Food trends: Food-shaming and virtue-signaling
Let's start with two terms and their definitions that are drawing increased attention in U.S. agricultural circles
Food-shaming: Criticizing or ridiculing someone for his or her food choices that don't agree with your own.
Virtue-signaling: Publicly expressing opinions or choices, sometimes involving food, that show your good character or moral correctness.
Though probably impossible to quantify, it's clear that both food-shaming and virtue-signaling are on the rise in our country. Consequently, concern over them is growing in mainstream ag.
To mainstream agriculturalists, urban residents' growing disconnect from production agriculture limits their understanding of what happens on farms and ranches. Critics of food-shaming and virtue-signaling also argue that because food generally is plentiful and affordable in our country, many consumers (especially affluent ones) have become unreasonably choosy.
To many Americans, however, greater awareness of morality and the environment causes more people to evaluate the food they eat and then to make wiser, better-informed and more-responsible choices.
Personally, philosophically, I'm a live-and-let-live guy. I have utterly no desire to shame anyone because of what they eat, nor to signal my own virtue (if indeed I have any) through what I eat or don't eat.
But I understand the importance of what's happening. Many farmers and ranchers, with justification I think, see food-shaming and virtue-signaling as an attack on their livelihood. It certainly seems the case with beef. (Full disclosure: I grew up with beef cattle, I've owned beef cattle, visiting ranches is one of the most enjoyable parts of my job.)
Food-shaming, or so it seems to me, isn't just criticizing the person who eats it. The person who grows the food also is being attacked. Says the food-shamer: "Beef isn't sustainable. You shouldn't eat it" — and by implication ranchers are bad people for raising it. So it's hardly surprising that food-shaming irritates and angers ranchers and many others in production ag.
And it's disturbing that food-shaming increasingly is extended to children. Some of the reports may be exaggerated, but clearly a growing number of American kids are being indoctrinated/shamed into avoiding certain foods.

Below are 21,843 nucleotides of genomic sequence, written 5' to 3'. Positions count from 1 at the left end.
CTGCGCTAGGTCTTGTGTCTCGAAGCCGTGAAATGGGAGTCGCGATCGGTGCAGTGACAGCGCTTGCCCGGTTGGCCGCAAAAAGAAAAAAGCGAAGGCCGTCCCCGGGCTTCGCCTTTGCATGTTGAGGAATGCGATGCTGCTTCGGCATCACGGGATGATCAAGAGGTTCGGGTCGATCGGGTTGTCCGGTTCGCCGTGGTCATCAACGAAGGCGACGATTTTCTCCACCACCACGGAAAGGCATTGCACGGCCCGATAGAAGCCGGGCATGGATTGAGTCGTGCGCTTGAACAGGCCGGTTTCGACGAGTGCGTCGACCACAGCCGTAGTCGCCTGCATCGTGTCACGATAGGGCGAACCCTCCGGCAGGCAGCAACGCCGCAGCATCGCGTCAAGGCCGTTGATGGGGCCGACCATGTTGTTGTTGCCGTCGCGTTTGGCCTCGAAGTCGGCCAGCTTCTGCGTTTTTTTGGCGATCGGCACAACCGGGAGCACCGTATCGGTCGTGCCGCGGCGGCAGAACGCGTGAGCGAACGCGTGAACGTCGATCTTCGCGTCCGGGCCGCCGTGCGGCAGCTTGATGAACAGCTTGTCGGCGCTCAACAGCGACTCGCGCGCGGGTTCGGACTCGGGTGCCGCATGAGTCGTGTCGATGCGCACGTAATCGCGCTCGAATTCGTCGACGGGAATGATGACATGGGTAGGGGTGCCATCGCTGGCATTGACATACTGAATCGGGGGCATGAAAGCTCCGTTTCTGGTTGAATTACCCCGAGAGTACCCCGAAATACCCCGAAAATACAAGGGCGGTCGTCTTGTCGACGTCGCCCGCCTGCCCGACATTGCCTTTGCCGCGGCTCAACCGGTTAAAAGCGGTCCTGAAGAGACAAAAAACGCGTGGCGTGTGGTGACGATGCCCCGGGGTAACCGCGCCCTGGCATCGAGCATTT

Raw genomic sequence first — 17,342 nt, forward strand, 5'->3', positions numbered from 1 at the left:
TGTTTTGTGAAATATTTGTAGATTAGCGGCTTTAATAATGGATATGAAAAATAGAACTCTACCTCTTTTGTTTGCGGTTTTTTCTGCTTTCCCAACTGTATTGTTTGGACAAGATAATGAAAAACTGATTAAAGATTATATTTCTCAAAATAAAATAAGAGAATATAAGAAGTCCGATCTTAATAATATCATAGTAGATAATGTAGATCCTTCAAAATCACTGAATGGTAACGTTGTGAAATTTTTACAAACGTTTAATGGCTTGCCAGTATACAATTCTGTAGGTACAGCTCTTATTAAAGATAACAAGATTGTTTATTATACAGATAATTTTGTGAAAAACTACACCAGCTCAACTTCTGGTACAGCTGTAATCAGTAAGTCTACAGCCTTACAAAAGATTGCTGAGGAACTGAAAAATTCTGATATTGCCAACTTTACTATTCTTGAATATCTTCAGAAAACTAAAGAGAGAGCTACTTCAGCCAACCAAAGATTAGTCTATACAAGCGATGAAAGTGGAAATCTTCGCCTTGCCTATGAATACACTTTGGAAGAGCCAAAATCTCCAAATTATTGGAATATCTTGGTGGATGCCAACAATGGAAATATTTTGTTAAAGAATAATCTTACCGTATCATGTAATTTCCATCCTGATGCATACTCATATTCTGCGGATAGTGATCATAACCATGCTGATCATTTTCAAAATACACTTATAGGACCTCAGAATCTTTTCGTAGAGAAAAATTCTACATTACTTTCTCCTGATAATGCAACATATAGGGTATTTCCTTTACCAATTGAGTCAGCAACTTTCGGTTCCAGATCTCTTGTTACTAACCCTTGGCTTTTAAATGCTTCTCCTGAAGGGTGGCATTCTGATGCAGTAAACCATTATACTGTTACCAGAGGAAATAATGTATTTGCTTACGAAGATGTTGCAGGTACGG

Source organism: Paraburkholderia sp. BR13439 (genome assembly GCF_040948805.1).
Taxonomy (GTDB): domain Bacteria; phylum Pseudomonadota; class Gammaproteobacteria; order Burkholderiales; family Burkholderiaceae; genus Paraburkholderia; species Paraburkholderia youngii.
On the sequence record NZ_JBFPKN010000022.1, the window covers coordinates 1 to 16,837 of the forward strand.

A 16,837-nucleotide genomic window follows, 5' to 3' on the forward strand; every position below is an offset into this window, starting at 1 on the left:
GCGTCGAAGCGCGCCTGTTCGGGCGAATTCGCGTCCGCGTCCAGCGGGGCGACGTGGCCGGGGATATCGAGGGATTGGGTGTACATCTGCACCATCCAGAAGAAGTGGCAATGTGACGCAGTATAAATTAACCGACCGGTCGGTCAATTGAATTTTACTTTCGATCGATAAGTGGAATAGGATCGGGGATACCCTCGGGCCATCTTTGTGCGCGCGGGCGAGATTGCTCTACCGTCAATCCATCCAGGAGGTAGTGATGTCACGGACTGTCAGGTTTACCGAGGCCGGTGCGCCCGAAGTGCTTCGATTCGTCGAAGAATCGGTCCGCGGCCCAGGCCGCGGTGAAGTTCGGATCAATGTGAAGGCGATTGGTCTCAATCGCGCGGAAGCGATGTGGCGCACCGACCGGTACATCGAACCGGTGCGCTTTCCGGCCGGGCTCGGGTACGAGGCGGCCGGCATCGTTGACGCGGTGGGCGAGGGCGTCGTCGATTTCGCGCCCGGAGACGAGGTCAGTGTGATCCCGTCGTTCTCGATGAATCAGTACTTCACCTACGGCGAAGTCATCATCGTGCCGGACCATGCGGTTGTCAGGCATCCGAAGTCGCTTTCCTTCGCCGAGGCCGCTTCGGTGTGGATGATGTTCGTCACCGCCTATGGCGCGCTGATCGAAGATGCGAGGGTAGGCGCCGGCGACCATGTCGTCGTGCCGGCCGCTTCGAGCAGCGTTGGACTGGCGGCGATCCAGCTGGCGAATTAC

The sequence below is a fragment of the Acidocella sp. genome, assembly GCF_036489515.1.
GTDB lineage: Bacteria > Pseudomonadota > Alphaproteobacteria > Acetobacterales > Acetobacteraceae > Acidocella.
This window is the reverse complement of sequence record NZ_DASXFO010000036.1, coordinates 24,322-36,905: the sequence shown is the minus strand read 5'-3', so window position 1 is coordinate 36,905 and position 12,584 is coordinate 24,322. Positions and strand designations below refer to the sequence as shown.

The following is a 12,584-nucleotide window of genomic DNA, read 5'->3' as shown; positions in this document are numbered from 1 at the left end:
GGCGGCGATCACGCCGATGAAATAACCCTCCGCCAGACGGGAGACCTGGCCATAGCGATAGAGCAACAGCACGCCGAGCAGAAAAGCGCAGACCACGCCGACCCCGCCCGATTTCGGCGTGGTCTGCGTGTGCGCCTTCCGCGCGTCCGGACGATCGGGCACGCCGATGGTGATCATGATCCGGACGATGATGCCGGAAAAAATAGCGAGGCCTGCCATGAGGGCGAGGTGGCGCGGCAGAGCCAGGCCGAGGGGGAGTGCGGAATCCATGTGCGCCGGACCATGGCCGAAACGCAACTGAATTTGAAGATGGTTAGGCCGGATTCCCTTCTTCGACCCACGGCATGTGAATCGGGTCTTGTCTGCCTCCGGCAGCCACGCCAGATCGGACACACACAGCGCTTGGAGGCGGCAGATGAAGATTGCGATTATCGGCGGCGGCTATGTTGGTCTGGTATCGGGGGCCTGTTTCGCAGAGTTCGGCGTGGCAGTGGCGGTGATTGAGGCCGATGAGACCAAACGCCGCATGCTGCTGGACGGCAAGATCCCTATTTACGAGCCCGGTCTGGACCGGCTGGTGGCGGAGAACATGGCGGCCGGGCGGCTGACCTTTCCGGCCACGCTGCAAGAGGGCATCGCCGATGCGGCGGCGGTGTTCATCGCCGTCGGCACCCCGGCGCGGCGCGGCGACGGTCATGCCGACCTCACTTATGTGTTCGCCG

Whose 'virtue' to practice?
Virtue-signaling is more complicated. Agriculturalists need to tread carefully in responding to it.
There are literally billions of people on this planet whose food choices are influenced, especially at certain times of the year, by their religion.
Many virtue-signalers are motivated by carefully considered non-religious beliefs, too, and they're no less sincere. I don't agree with vegetarianism, for example, but I respect people who, after reflection, put it into practice.
Some virtue-signalers — I have no idea how many — seem to be motivated by the desire to appear trendy and cool, not from genuine conviction. These people do not have my respect, but they certainly have the right to eat the foods they want.
As I said, virtue-signaling is complicated: Americans frequently disagree about which "virtue" should be signaled through food choices. Use care in criticizing other people's decisions that don't match your own.
Some folks a lot smarter than me have said divisions involving food-shaming and virtue-signaling are too deep and fundamental to be resolved. Maybe. But I'd like to think the divisions can be narrowed.
To vegetarians and others with views on food outside the traditional mainstream: If you adopted your beliefs without giving them much thought, maybe you should rectify that. If you've thought carefully about your beliefs and practices — based them on a wide range of information — I won't fault you. We'll just have to agree to disagree. And don't be too quick to ridicule or condemn agriculturalists whose farming practices you dislike.
To people in production ag worried about food-shamers or virtue-signalers: Don't be too quick to ridicule or condemn people, especially virtue-signalers, who put their beliefs into action. And if you're not doing it already, try to connect with consumers with views that differ from your own. Respectfully explain what you do and why.
Now I'm going home to cook some of the tasty, nutritious meat from the deer I shot last fall. In doing so, I neither signal virtue nor feel shame.